CNN
Dec 7, 2013 2:00pm PST
? >> we're talking about delivery. there's an item going into the vehicle. i know this looks like science fiction. it's not. >> wow. >> this is early. this is still years away. drops the package. >> so what's the next big thing? the only person who can answer those kinds of questions is our lor lorie siegel. >> i think right now we're hearing a lot about personalization technology. almost siri-like apps. they almost anticipate what you want, which is pretty interesting. we spoke last week about a technology where you walk into the store, your phone knows your purchasing history and it will give you a push notification and say, hey, you might want to check this out. that kind of stuff is in the works. tech is moving so far beyond the smartphone. it's not just the hot new apps. we're talking robots and drones. it's an interesting time for technology. >> i think we've done stories on auto plants that have replaced workers with robots. now you see drones, having drones with the ability to deliver packages. behind the steak and shake, when does all of this take place? >> these are all great id
FOX News
Dec 4, 2013 6:00am PST
to be gotten back? it's r, fe for fraud and huge mistakes. it's a huge science and it will involve billions of taxpayer dollars. bill: the errors are not fixed and we don't know when they will be fixed. >> when all hell broke loose they started working on the front end of the website, the part the consume sellers see first. but the back end where the actual purchases take place have not yet finished. look at obama's event yesterday. he highlighted the stories of four people. two were young people who benefited from keep your coverage on your parents until you are 26. another den fit from lifetime caps. another who was a doctor who hasn't sick. nun none of them actually purchased affordable coverage on the obamacare website. bill: they need to be even rolled, byron. >> it's just not happening. if you listen to policy wonks in democratic circles, they are saying it's not going happen, but there will be a correct mix of older and younger people. but people in the know are saying the obama administration's goal for this is not going to happen. martha: that's the backdrop and you have got a defi
MSNBC
Dec 3, 2013 3:00am PST
are down four spots in science coming in at 24. and they slipped another -- >> this is unbelievable. >> ten spots -- >> look at that. >> to 21st when it comes to reading. several chinese cities as well as japan and singapore saw their students improve significantly. >> willie geist, your mom has been involved in educational reform. we were talking about mike bloomberg who dedicated four years to it. the gates spent billions and billions of dollars and the only thing -- not the only thing but one of the main things they learned reducing class sides. they spent billions of dollars on that. that doesn't work. man, the past four years when it seems everybody's focus has turned to education reform in a big way, just been disastrous, not disastrous but terrible. our state of the union are getting worse and worse. >> this is a trajectory we've seen for more than a decade. it goes back. maybe you say we'll give the reforms of the last few years to settle in. reaction to this study was amazing. you have all these special interest groups saying it's not our fault. it's not the fact that we're teachin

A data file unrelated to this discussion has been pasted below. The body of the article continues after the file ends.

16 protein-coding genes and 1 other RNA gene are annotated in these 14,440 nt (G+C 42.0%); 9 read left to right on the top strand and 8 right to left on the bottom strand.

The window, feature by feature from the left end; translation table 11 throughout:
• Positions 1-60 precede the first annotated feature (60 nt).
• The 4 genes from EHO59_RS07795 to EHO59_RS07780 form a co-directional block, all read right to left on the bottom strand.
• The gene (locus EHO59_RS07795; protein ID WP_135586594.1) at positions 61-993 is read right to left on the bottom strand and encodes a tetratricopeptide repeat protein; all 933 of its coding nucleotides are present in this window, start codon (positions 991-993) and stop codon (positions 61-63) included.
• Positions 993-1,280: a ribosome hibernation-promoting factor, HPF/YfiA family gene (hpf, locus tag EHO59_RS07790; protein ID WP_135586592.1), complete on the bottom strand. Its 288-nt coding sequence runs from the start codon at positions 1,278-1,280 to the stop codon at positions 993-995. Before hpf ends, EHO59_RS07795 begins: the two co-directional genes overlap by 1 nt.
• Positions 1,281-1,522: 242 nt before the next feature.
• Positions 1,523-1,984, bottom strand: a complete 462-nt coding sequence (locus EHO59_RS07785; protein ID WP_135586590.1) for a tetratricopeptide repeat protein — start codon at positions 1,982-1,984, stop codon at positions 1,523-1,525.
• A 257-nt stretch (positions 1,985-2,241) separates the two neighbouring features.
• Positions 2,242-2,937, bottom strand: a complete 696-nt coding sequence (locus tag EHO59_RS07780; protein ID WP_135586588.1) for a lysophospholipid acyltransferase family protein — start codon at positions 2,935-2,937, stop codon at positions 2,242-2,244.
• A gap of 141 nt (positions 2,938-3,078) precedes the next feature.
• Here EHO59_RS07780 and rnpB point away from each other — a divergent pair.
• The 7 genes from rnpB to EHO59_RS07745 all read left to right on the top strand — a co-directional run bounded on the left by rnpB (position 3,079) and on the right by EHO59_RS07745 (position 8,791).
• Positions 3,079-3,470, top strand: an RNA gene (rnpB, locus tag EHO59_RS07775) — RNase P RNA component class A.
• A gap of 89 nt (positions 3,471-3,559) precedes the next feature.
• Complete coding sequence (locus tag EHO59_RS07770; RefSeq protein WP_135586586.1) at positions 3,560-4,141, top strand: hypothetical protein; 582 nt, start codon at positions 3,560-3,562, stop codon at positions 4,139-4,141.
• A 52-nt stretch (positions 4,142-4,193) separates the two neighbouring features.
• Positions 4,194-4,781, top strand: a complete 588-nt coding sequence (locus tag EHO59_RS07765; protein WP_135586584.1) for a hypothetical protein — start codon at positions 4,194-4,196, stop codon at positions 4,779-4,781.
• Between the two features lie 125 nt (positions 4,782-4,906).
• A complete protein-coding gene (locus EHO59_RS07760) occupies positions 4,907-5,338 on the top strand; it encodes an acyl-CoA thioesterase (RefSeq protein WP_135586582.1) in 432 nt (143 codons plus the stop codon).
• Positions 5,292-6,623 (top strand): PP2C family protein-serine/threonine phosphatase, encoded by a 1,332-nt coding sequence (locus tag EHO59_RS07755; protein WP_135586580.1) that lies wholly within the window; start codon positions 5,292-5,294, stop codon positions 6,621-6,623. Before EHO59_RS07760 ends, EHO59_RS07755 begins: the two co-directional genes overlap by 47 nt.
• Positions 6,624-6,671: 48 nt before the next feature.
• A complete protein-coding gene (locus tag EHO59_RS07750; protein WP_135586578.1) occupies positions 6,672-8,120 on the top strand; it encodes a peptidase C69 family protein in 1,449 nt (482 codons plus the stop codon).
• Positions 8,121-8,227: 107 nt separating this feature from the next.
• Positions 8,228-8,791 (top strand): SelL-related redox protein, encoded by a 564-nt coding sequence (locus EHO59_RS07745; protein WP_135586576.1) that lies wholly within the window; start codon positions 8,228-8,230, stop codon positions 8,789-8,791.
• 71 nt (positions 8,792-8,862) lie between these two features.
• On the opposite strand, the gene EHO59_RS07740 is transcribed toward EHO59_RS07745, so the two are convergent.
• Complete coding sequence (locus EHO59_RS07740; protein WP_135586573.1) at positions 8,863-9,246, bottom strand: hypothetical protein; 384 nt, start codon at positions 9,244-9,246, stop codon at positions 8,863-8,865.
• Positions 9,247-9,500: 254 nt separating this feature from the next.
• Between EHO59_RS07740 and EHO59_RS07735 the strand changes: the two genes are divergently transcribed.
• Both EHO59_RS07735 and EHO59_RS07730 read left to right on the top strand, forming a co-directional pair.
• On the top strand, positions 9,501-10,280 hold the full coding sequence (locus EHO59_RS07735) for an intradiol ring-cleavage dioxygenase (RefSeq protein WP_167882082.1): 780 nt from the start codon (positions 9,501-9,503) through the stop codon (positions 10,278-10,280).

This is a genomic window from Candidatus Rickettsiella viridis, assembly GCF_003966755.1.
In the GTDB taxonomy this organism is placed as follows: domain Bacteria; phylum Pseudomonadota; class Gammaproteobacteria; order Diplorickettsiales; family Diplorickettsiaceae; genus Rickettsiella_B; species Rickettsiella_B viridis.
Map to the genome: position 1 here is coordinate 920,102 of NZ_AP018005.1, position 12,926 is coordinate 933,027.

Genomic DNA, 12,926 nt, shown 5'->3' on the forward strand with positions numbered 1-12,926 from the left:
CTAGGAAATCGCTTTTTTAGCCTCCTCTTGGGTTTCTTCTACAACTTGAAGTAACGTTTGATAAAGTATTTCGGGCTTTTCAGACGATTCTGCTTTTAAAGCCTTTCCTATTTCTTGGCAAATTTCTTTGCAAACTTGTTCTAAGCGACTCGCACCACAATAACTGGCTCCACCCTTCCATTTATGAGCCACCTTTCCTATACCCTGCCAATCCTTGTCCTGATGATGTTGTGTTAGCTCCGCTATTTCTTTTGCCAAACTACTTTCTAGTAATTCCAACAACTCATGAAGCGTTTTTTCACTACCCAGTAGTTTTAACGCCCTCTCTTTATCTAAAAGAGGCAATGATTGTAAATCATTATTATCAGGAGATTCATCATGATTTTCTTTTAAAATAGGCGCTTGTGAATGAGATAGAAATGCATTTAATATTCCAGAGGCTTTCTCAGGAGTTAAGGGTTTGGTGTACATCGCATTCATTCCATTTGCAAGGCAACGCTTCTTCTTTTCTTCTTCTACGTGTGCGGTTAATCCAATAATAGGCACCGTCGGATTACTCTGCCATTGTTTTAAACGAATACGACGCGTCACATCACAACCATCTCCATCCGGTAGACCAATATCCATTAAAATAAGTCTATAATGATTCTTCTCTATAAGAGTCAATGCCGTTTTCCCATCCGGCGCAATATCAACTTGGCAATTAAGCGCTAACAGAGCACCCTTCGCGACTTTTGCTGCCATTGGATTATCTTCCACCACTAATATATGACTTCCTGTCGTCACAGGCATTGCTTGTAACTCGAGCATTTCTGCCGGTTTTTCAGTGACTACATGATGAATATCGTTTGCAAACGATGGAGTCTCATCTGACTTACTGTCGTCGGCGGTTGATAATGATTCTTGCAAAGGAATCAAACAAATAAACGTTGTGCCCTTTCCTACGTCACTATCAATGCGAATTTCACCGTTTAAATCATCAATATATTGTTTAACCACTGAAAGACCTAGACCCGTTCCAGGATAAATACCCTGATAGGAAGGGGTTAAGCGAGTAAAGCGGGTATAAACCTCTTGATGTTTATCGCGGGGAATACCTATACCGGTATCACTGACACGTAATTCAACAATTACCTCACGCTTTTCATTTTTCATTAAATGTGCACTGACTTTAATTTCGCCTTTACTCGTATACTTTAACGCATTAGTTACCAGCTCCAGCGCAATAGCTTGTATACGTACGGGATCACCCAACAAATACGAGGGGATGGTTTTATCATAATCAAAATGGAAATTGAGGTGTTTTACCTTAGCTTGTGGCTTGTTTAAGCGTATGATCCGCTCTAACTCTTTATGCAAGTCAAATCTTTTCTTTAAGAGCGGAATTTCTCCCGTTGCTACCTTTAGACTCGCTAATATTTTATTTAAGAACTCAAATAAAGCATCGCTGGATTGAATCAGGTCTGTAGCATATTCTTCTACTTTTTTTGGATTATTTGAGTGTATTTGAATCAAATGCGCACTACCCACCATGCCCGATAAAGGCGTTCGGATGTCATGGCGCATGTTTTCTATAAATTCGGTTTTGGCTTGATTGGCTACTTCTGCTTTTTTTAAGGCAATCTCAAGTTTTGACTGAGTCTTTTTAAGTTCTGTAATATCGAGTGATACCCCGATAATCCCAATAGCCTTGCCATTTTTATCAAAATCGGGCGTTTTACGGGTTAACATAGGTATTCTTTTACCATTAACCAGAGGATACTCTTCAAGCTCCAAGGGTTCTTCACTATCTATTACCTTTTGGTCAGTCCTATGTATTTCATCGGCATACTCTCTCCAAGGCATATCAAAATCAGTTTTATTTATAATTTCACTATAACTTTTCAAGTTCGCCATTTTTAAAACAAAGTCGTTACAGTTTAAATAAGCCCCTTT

CBS
Dec 4, 2013 5:00pm EST
? >> no, no, it was part of the science experiment. >> oh okay. >> rapid lake and foam and stuff. make sure it didn't break. >> you weren't doing it just you know to be mean. that was last week. >> that was last week exactly. all right. we have some very cool video speaking of cool video. it snowed so much in the southwest it filled up the grand canyon. just kidding. that's fog. it doesn't happen too often. fog is a cloud on the ground. made up of water droplets and not vapor and these are really spectacularriccages from the grand -- images from the grand canyon. that's like another planet isn't it? >> it does, it looks majestic. >> very cool. okay live look outside. it is our live michael & son weather cam. very comfortable still. 55 degrees. that's a bargain for this time of night and also for this time of day. oh by the way the sunset -- already set at 4:46 but will:46 is the earliest sunset time we have by december 12th it will start setting later. okay? so -- winds calm. pressure falling a little bit. 30.03. satellite picture and radar combined still have some snow pulling out of
PBS
Dec 4, 2013 3:00pm PST
previously thought. read about that on our science page. all that and more is on our website newshour.pbs.org. >> ifill: and that's the "newshour" for tonight. on thursday, fast-food workers plan strikes in 100 cities across the country to protest low-wages. i'm gwen ifill. >> woodruff: and i'm judy woodruff. we'll see you online and again here tomorrow evening. for all of us here at the "pbs newshour," thank you and good night. >> major funding for the pbs newshour has been provided by: ♪ ♪ moving our economy for 160 years. bnsf, the engine that connects us. >> support also comes from carnegie corporation of new york, a foundation created to do what andrew carnegie called "real and permanent good." celebrating 100 years of philanthropy at carnegie.org. >> and with the ongoing support of these institutions and foundations. and... >> this program was made possible by the corporation for public broadcasting. and by contributions to your pbs station from viewers like you. thank you. captioning sponsored by macneil/lehrer productions >> this is bbc world news america. funding of this